Hand: Hand 1 (fols. iii, 1–23), CCCC 198
- Hand 1 (fols. iii, 1–23)
- CCCC 198
- Saec. xi1
Stokes, English Vernacular Script, ca 990–ca 1035, Vol. 2 (PhD Thesis, University of Cambridge, 2006)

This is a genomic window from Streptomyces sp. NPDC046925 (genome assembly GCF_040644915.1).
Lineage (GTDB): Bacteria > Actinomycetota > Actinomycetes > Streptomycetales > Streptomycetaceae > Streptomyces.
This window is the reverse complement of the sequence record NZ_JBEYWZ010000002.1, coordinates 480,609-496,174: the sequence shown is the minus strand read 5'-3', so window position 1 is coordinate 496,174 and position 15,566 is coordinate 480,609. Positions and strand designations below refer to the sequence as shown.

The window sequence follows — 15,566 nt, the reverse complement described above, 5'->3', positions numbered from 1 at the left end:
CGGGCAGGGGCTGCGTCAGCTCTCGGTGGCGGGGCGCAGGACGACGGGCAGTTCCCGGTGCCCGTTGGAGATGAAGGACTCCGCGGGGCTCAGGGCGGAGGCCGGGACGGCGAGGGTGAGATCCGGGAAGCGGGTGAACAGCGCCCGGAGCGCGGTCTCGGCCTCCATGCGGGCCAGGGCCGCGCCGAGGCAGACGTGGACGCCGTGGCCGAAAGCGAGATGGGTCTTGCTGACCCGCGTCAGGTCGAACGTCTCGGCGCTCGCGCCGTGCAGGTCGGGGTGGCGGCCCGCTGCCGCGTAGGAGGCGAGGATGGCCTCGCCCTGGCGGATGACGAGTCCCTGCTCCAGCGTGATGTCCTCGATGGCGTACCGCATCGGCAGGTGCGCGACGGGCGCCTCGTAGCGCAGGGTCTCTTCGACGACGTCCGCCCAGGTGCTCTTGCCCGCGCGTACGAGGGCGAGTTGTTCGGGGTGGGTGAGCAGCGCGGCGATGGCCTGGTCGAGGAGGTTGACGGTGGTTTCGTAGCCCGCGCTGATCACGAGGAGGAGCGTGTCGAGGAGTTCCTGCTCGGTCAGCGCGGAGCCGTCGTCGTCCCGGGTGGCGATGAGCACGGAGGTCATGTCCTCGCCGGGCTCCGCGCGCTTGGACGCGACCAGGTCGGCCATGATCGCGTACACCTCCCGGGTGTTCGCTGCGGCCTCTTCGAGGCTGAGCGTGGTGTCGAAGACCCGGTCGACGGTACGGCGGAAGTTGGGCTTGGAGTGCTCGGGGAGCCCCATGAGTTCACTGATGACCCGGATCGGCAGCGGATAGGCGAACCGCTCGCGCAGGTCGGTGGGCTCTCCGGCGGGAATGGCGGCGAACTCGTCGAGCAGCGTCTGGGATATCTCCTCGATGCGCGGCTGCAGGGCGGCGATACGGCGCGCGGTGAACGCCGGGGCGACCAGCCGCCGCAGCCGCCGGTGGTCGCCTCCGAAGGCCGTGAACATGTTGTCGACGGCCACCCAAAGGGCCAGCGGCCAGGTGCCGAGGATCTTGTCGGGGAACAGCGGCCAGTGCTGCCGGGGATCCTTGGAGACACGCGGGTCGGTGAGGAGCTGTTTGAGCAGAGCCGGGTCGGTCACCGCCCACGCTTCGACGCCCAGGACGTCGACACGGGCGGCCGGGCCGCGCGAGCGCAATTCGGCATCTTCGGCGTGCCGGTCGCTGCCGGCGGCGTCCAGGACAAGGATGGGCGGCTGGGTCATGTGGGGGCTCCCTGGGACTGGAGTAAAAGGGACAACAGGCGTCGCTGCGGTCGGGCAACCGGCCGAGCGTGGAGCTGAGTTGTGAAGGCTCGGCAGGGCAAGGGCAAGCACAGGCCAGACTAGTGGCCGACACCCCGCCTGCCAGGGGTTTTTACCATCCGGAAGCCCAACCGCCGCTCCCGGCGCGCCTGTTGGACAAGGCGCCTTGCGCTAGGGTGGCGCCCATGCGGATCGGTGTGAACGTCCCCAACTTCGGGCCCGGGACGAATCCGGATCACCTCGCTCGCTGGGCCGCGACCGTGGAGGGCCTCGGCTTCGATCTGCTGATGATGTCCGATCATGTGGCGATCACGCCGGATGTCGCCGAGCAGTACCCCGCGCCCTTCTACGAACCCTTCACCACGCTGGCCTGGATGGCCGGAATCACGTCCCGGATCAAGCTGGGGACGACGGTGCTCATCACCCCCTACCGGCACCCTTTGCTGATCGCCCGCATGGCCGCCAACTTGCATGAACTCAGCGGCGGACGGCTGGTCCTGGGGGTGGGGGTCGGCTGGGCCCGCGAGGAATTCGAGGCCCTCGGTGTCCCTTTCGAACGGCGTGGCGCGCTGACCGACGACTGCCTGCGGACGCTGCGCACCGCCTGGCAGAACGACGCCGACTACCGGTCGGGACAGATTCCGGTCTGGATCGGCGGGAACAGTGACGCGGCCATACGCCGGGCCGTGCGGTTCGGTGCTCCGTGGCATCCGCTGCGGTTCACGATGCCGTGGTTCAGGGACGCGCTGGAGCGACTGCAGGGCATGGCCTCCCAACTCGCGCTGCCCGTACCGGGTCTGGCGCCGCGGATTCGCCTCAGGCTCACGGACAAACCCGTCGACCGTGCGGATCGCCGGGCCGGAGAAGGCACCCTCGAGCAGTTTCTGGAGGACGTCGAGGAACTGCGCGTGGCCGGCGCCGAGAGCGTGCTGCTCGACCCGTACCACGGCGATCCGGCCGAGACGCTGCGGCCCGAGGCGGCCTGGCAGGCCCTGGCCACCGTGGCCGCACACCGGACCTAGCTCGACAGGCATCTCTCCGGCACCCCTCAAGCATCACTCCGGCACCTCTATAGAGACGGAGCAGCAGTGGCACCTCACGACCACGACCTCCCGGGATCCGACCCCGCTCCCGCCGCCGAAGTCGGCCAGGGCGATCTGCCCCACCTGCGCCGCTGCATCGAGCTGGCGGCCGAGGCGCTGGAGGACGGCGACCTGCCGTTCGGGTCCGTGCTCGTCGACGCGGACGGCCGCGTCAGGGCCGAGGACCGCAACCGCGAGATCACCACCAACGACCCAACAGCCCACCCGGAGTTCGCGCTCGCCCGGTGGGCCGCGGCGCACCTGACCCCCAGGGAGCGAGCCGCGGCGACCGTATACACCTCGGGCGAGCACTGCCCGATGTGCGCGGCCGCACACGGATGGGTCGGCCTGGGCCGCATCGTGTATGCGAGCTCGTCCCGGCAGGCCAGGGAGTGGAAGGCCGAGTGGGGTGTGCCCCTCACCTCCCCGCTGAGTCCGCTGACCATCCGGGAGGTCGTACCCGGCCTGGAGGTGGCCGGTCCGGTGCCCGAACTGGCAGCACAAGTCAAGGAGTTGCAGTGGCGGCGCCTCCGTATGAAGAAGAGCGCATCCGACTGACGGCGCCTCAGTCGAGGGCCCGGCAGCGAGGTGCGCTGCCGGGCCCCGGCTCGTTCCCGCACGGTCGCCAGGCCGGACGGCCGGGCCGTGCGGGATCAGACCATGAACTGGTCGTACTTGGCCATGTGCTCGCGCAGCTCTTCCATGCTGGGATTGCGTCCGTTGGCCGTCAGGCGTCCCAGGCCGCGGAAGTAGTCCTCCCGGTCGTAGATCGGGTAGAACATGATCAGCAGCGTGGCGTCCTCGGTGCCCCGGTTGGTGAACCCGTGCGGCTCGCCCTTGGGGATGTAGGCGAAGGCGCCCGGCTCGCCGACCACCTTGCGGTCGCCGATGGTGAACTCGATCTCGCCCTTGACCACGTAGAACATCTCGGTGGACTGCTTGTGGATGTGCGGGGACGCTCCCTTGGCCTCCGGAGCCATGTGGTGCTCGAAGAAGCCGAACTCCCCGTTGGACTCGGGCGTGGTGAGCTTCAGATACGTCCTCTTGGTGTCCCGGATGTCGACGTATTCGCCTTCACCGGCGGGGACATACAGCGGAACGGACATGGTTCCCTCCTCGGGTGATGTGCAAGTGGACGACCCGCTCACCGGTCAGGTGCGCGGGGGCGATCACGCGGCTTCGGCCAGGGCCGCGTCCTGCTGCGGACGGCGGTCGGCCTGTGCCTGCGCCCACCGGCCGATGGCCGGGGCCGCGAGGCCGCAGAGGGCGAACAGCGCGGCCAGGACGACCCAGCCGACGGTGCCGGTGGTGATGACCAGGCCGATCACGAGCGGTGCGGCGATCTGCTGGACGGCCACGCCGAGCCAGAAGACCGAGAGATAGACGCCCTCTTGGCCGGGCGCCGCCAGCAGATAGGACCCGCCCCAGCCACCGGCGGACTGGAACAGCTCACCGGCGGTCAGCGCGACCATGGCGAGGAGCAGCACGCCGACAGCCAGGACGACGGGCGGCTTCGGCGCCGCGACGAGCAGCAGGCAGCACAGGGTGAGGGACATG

This heavy and shaded hand is fairly regular at the start but becomes larger and less controlled as it progresses. Letters normally have round bodies and fairly good spacing but can be much more laterally compressed and vertical. Ascenders are straight and have small wedges which can be slightly forked, and descenders are also straight. Minims are mostly straight with small approach-strokes and feet. Teardrop-shaped a was used throughout, the back of which is thick and slightly angled, and the same structure was used for æ, the tongue of which is straight and rising and the hook small and within cue-height. Round c was used throughout, and the back of d is close to horizontal, angled at about 10°, and extending slightly beyond the bowl. Round and horned e were both used, the tongues of which are usually flat in the round form and rising in the horned one. The tongue of f is short and tapering but flat, sometimes extending slightly left of the down-stroke. The top of g is flat and long, and the mid-section is sometimes very small but is sometimes longer; in both cases it curves around into an open, S-shaped tail which is turned up slightly at the tip. The shoulders of h, m, n, and r are all quite angular with thin rising strokes and thick minims. Low s was used throughout, although the round form is found infrequently (both letters in hernysse, 3r5 and 3r11); the hook of low s is short and somewhat angular. The scribe prefered for ð over þ; the latter occurs only where the conventional spelling demands, but the former appears in all positions. The back of ð is thick, angled at about 45°, and vertical-tipped; the through-stroke is hooked up slightly at the left and down at the right. Bilinear x was used, as was straight-limbed dotted y. The top of 7 is hooked up at the left and rises slightly, and the vertical is thick and straight. Latin is distinguished from Old English by script.